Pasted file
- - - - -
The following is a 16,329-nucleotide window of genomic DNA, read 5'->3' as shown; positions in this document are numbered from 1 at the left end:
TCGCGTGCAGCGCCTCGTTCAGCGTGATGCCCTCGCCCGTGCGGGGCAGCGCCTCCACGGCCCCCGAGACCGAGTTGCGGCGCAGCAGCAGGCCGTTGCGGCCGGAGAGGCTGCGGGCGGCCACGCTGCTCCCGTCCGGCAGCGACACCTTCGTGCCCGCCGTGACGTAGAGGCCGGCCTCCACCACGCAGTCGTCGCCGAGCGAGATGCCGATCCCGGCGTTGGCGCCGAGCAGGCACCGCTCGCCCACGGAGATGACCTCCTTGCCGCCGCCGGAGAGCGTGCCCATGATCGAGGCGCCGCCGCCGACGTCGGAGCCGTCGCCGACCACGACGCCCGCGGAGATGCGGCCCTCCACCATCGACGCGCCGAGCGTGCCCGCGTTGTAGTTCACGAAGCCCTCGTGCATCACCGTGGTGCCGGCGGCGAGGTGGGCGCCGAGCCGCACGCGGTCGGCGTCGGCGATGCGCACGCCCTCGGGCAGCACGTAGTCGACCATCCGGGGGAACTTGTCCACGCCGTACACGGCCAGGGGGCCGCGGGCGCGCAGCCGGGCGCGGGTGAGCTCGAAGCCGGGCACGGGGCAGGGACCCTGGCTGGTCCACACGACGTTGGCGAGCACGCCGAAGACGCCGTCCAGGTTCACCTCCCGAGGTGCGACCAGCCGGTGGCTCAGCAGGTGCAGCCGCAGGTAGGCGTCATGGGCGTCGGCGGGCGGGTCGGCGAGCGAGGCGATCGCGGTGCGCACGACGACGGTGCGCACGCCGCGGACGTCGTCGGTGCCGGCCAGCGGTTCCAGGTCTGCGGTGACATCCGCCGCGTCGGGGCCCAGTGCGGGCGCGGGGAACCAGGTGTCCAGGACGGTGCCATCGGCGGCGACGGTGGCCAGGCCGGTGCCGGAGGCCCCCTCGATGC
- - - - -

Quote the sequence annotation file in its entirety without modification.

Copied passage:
The following is a 16,329-nucleotide window of genomic DNA, read 5'->3' as shown; positions in this document are numbered from 1 at the left end:
TCGCGTGCAGCGCCTCGTTCAGCGTGATGCCCTCGCCCGTGCGGGGCAGCGCCTCCACGGCCCCCGAGACCGAGTTGCGGCGCAGCAGCAGGCCGTTGCGGCCGGAGAGGCTGCGGGCGGCCACGCTGCTCCCGTCCGGCAGCGACACCTTCGTGCCCGCCGTGACGTAGAGGCCGGCCTCCACCACGCAGTCGTCGCCGAGCGAGATGCCGATCCCGGCGTTGGCGCCGAGCAGGCACCGCTCGCCCACGGAGATGACCTCCTTGCCGCCGCCGGAGAGCGTGCCCATGATCGAGGCGCCGCCGCCGACGTCGGAGCCGTCGCCGACCACGACGCCCGCGGAGATGCGGCCCTCCACCATCGACGCGCCGAGCGTGCCCGCGTTGTAGTTCACGAAGCCCTCGTGCATCACCGTGGTGCCGGCGGCGAGGTGGGCGCCGAGCCGCACGCGGTCGGCGTCGGCGATGCGCACGCCCTCGGGCAGCACGTAGTCGACCATCCGGGGGAACTTGTCCACGCCGTACACGGCCAGGGGGCCGCGGGCGCGCAGCCGGGCGCGGGTGAGCTCGAAGCCGGGCACGGGGCAGGGACCCTGGCTGGTCCACACGACGTTGGCGAGCACGCCGAAGACGCCGTCCAGGTTCACCTCCCGAGGTGCGACCAGCCGGTGGCTCAGCAGGTGCAGCCGCAGGTAGGCGTCATGGGCGTCGGCGGGCGGGTCGGCGAGCGAGGCGATCGCGGTGCGCACGACGACGGTGCGCACGCCGCGGACGTCGTCGGTGCCGGCCAGCGGTTCCAGGTCTGCGGTGACATCCGCCGCGTCGGGGCCCAGTGCGGGCGCGGGGAACCAGGTGTCCAGGACGGTGCCATCGGCGGCGACGGTGGCCAGGCCGGTGCCGGAGGCCCCCTCGATGC